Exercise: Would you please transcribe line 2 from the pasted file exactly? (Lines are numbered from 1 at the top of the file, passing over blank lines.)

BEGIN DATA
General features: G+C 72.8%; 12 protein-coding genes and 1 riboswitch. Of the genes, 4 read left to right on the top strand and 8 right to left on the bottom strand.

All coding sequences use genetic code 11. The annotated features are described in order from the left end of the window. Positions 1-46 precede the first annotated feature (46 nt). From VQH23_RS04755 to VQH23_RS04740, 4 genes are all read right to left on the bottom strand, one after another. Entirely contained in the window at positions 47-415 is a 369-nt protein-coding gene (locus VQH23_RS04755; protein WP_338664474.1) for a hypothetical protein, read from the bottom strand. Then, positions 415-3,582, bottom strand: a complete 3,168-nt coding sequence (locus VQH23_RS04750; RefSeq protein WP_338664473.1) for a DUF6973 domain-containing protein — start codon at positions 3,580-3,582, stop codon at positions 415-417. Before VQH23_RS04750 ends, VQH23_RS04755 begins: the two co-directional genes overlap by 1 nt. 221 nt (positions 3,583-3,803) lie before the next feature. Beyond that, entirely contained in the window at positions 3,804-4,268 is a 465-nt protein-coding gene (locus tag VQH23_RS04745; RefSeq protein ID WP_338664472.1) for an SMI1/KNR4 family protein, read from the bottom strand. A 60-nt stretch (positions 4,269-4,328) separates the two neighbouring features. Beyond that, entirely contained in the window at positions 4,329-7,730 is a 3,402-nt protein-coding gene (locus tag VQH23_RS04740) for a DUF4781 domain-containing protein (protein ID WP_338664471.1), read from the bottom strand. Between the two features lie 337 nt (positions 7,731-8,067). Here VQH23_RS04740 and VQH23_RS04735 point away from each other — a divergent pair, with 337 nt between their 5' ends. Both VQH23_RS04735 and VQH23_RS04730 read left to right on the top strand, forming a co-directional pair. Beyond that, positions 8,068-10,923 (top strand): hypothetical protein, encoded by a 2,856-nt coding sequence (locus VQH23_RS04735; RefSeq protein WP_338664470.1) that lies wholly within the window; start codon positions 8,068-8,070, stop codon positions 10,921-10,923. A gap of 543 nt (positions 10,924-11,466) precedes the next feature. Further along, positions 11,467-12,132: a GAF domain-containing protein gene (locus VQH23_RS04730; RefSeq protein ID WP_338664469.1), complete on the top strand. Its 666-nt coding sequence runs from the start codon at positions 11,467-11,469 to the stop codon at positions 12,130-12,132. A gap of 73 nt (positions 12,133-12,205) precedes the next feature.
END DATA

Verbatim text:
All coding sequences use genetic code 11. The annotated features are described in order from the left end of the window. Positions 1-46 precede the first annotated feature (46 nt). From VQH23_RS04755 to VQH23_RS04740, 4 genes are all read right to left on the bottom strand, one after another. Entirely contained in the window at positions 47-415 is a 369-nt protein-coding gene (locus VQH23_RS04755; protein WP_338664474.1) for a hypothetical protein, read from the bottom strand. Then, positions 415-3,582, bottom strand: a complete 3,168-nt coding sequence (locus VQH23_RS04750; RefSeq protein WP_338664473.1) for a DUF6973 domain-containing protein — start codon at positions 3,580-3,582, stop codon at positions 415-417. Before VQH23_RS04750 ends, VQH23_RS04755 begins: the two co-directional genes overlap by 1 nt. 221 nt (positions 3,583-3,803) lie before the next feature. Beyond that, entirely contained in the window at positions 3,804-4,268 is a 465-nt protein-coding gene (locus tag VQH23_RS04745; RefSeq protein ID WP_338664472.1) for an SMI1/KNR4 family protein, read from the bottom strand. A 60-nt stretch (positions 4,269-4,328) separates the two neighbouring features. Beyond that, entirely contained in the window at positions 4,329-7,730 is a 3,402-nt protein-coding gene (locus tag VQH23_RS04740) for a DUF4781 domain-containing protein (protein ID WP_338664471.1), read from the bottom strand. Between the two features lie 337 nt (positions 7,731-8,067). Here VQH23_RS04740 and VQH23_RS04735 point away from each other — a divergent pair, with 337 nt between their 5' ends. Both VQH23_RS04735 and VQH23_RS04730 read left to right on the top strand, forming a co-directional pair. Beyond that, positions 8,068-10,923 (top strand): hypothetical protein, encoded by a 2,856-nt coding sequence (locus VQH23_RS04735; RefSeq protein WP_338664470.1) that lies wholly within the window; start codon positions 8,068-8,070, stop codon positions 10,921-10,923. A gap of 543 nt (positions 10,924-11,466) precedes the next feature. Further along, positions 11,467-12,132: a GAF domain-containing protein gene (locus VQH23_RS04730; RefSeq protein ID WP_338664469.1), complete on the top strand. Its 666-nt coding sequence runs from the start codon at positions 11,467-11,469 to the stop codon at positions 12,130-12,132. A gap of 73 nt (positions 12,133-12,205) precedes the next feature.